Che, having witnessed Guatemala, would advise the Castro government and revolutionaries fighting U.S. imperialism worldwide: “We must not underrate our adversary […] backed by weapons and resources of such magnitude as to render him formidable.”[8] From the Revolution’s outset, after first purging its ranks of troops and officers loyal to the deposed former President Fulgencio Batista, Fidel sought and attained the help of the Soviets in restructuring Cuban forces and training his troops.[9] The Cuban Revolutionaries prepared for a U.S. invasion, amassing a loyal, battle ready army of over 25,000 troops along with a self-defense militia of 200,000, all armed with Soviet supplied weapons.[10] Guatemala demonstrated that a revolutionary government could not buck U.S. imperatives in their self-proclaimed Monroe Doctrine sphere of influence unless it was prepared to defend itself. The Bay of Pigs invasion and over 600 documented U.S. attempts on to assassinate Fidel proved Cuba was indeed wise to apply lessons learned from Guatemala and focus on military readiness.

Diplomatic Lesson: Make friends who won’t be bullied by the U.S.

Guatemala, because they would not bow to pressures to change their government to please U.S. interests, often could not attain imported supplies for industry or defense from the U.S. and its allies. Furthermore, Guatemala’s largest employer and largest exporter was U.S. based United Fruit. These situations combined to give the U.S. enormous economic leverage over the Guatemalan government. The U.S. applied this leverage liberally to weaken the Arbenz regime by rendering Guatemala unable to provide for its people and protect its borders and skies from invasion.

An alliance with the Soviet Union paved a different path for what would become Communist Cuba. In late 1959 the Soviets sent an envoy to Cuba for unofficial discussions about establishing diplomatic relations with the Castro government. Talks went well enough that, at Cuba’s invitation in February 1960, a Soviet trade delegation came to Cuba and signed an agreement to purchase Cuban sugar.[11] This deal seismically altered the bargaining position of the U.S., which had used its position as the largest importer of Cuban sugar to extract what the Castro regime considered inequitable economic and geopolitical concessions from their nation. The Soviet sugar deal was the first of many definitive steps Cuba took to, in Fidel’s words, “break the chains that tied it to its imperial oppressor.”[12] In fact, when the U.S. next played the role of imperial oppressor, refusing to let U.S. refineries in Cuba process crude oil that the Soviets sent in payment for sugar, Fidel nationalized the refineries. A powerful ally and the ability to monetize his nation’s cash crop were gained by painting Cuba communist red and cozying up to the Soviet Union, putting it in an entirely different position than the cash and weapons-starved Guatemalan government.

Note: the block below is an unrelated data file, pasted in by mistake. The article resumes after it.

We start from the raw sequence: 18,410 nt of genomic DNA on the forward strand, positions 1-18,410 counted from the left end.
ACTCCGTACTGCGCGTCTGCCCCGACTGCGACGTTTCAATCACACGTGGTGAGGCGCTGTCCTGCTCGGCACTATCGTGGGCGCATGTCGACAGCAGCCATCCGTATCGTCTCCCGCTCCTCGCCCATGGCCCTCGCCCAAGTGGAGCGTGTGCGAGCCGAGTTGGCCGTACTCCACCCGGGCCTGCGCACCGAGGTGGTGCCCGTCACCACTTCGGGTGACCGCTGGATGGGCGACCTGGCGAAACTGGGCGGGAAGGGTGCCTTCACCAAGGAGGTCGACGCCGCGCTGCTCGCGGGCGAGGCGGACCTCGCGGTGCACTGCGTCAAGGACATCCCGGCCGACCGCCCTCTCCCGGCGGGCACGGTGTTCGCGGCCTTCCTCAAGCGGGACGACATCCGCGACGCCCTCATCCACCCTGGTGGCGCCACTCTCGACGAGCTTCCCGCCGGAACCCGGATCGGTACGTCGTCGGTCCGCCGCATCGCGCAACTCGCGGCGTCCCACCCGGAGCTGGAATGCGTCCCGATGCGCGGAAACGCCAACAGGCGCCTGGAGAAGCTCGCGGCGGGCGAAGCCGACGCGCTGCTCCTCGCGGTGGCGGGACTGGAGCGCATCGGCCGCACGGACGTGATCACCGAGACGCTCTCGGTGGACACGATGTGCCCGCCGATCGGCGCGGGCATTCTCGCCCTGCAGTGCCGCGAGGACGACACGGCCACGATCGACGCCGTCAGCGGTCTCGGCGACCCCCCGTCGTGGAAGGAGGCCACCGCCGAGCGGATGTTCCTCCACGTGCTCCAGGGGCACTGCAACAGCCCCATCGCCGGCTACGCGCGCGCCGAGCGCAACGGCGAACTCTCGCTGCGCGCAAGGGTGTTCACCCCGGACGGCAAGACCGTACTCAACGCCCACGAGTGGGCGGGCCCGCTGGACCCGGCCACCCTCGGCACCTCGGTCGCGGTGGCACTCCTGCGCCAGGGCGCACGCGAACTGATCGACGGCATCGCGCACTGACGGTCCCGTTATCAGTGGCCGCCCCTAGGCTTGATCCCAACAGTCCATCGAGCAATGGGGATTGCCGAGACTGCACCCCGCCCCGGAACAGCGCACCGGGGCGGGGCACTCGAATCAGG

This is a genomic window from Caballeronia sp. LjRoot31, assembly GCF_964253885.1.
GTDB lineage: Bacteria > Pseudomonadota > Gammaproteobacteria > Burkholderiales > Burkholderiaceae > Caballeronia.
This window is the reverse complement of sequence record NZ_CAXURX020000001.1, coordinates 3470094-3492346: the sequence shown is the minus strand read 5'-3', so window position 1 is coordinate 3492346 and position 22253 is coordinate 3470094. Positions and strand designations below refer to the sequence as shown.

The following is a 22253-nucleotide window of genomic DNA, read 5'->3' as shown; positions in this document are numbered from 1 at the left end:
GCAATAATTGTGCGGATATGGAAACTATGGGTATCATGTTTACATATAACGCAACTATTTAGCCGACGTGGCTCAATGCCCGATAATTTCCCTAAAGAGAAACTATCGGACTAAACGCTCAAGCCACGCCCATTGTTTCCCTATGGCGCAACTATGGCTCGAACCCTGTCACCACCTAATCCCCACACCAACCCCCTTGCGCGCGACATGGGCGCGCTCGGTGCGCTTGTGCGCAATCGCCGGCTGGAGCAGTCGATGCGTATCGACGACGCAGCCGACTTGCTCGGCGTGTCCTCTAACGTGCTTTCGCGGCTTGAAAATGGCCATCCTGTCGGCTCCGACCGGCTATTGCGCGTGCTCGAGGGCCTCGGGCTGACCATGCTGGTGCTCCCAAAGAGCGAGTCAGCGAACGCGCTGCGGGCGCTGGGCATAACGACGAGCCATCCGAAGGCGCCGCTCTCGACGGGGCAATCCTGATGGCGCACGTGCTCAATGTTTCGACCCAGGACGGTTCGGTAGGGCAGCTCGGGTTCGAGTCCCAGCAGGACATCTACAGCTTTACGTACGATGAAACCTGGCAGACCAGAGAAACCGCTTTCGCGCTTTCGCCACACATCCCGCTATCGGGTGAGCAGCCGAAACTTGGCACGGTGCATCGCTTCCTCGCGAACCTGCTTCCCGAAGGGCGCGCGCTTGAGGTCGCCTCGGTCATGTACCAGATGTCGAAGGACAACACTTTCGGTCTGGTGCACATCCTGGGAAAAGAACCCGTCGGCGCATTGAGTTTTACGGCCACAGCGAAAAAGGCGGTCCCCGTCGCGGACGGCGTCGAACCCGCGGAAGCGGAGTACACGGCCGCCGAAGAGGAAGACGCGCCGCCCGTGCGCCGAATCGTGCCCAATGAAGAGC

Conclusion

The U.S. intervention tactics that worked in Guatemala and continued to work in supplanting regimes around the globe failed to gain any traction in Cuba. The repeated U.S. failures in Cuba can be attributed to political, military, and diplomatic policy decisions made by the Castro brothers and Che to harden their government against covert and overt foreign intervention, as they reflected on lessons learned from Guatemala in 1954.

Bibliography

Holden, Robert and Eric Zolov, Latin American and the United States, (New York: Oxford

University Press, 2016)

Rabe, Stephen G., The Killing Zone (New York: Oxford University Press, 2016)

Schlesinger, Stephen and Stephen Kinzer, Bitter Fruit (Cambridge: Harvard University, 2016)

Notes

[1] Stephen Schlesinger and Stephen Kinzer, Bitter Fruit (Cambridge: Harvard University, 2016)

[2] Stephen Rabe, The Killing Zone (New York: Oxford University Press, 2016)

[3] Schlesinger, 168

[4] Schlesinger, 168

[5] Joshua Frens-String, Latin America and The U.S., University of Texas at Austin, Lecture 10.1

[6] Rabe, 79

[7] Bitter Fruit 183

[8] Che Guevara, “Two, Three, Many Vietnams,” in Latin American and the United States, ed. by Robert Holden and Eric Zolov (New York: Oxford University Press), 252

[9] Frens-String, 10.1

[10] Rabe

[11] Ibid., 64

[12] Fidel Castro, “Second declaration of Havana” in Latin American and the United States, ed. by Robert Holden and Eric Zolov (New York: Oxford University Press), 234

aussieactive-414369-unsplash.jpg

Photo by AussieActive on Unsplash

Advertisements